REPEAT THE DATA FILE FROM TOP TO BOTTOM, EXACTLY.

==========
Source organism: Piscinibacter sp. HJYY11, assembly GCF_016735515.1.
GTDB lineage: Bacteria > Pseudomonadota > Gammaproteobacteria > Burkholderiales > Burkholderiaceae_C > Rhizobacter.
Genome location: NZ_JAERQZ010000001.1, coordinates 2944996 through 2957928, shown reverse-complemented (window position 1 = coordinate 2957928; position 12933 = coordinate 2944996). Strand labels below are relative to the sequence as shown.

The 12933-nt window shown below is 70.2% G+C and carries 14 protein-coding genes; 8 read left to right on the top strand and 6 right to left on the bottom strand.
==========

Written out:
Source organism: Piscinibacter sp. HJYY11, assembly GCF_016735515.1.
GTDB lineage: Bacteria > Pseudomonadota > Gammaproteobacteria > Burkholderiales > Burkholderiaceae_C > Rhizobacter.
Genome location: NZ_JAERQZ010000001.1, coordinates 2944996 through 2957928, shown reverse-complemented (window position 1 = coordinate 2957928; position 12933 = coordinate 2944996). Strand labels below are relative to the sequence as shown.

The 12933-nt window shown below is 70.2% G+C and carries 14 protein-coding genes; 8 read left to right on the top strand and 6 right to left on the bottom strand.